Islamabad, Jan. 16: In an early morning air strike on a militant camp in the South Waziristan tribal area near the Afghan border, Pakistani security forces today killed 20 foreign and local militants.
Chief military spokesman Major General Shaukat Sultan said in Rawalpindi that intelligence reports had confirmed the presence of at least 25 to 30 foreign and local militants in Zamzola, South Waziristan.
Sultan said there was a precision air strike on a cluster of five mud-walled compounds, of which three were completely destroyed, and helicopter gunships mopped up. “Our ground forces didn’t participate in the operation and dead bodies and wounded were retrieved by locals,” Sultan said.
Fighters loyal to a pro-Taliban militant leader called Baitullah Mehsud were housed and trained at the compounds, according to intelligence officials. Mehsud’s fate was unknown.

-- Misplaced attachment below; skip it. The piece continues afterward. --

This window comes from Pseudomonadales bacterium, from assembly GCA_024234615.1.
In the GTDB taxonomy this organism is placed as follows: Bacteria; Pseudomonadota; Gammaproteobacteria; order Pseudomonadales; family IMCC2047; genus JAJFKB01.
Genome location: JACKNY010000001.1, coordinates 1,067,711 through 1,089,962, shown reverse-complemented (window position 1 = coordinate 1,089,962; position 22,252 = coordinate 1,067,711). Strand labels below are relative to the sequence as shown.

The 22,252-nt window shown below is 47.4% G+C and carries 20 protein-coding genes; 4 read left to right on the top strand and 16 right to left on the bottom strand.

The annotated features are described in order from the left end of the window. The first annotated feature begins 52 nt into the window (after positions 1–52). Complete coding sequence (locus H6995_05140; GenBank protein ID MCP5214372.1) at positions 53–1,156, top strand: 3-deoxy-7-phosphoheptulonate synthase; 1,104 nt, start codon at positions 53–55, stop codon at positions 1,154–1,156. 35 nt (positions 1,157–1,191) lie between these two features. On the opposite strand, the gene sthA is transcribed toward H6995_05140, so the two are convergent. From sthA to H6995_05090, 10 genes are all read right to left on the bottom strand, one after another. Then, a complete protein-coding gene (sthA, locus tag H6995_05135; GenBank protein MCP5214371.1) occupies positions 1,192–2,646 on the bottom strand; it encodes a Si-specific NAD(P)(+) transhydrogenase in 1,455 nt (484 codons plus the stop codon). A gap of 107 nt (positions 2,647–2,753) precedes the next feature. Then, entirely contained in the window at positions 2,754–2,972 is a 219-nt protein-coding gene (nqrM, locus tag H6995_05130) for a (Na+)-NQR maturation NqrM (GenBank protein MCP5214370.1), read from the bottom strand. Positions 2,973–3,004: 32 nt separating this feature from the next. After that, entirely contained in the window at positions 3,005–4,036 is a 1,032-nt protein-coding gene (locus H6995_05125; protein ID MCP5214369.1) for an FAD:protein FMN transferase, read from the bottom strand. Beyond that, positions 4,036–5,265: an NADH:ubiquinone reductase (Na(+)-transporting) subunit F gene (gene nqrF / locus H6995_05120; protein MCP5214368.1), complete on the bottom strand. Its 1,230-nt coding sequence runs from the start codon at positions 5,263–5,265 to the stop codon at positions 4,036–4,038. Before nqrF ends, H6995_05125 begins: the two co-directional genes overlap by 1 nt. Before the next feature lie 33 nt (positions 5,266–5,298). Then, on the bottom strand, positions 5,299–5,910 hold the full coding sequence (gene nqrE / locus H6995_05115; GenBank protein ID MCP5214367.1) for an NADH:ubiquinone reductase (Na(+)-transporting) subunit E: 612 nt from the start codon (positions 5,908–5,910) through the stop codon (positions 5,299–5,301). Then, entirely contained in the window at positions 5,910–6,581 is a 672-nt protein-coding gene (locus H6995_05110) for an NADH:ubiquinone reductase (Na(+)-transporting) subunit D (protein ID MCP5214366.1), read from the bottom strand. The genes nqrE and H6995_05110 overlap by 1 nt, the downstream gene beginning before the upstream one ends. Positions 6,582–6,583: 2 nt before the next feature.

Villagers in Zamzola said they were still searching the rubble for bodies almost 10 hours after that attack. They challenged the army’s claim that the strike was carried out by its helicopters.
“We saw a helicopter entering our area from across the border and flying back after the air strike,” a local tribesman told The Telegraph on condition of anonymity. He added that American helicopters attacked the compounds.
A reporter in North Waziristan saw seven helicopters, including at least two US-built Cobras, leave Tochi Fort’s helipad in Miran Shah, capital of South Waziristan, less than an hour before the attack and return shortly after.
The attack came hours after US defence secretary Robert Gates arrived in Kabul for talks with Afghan President Hamid Karzai.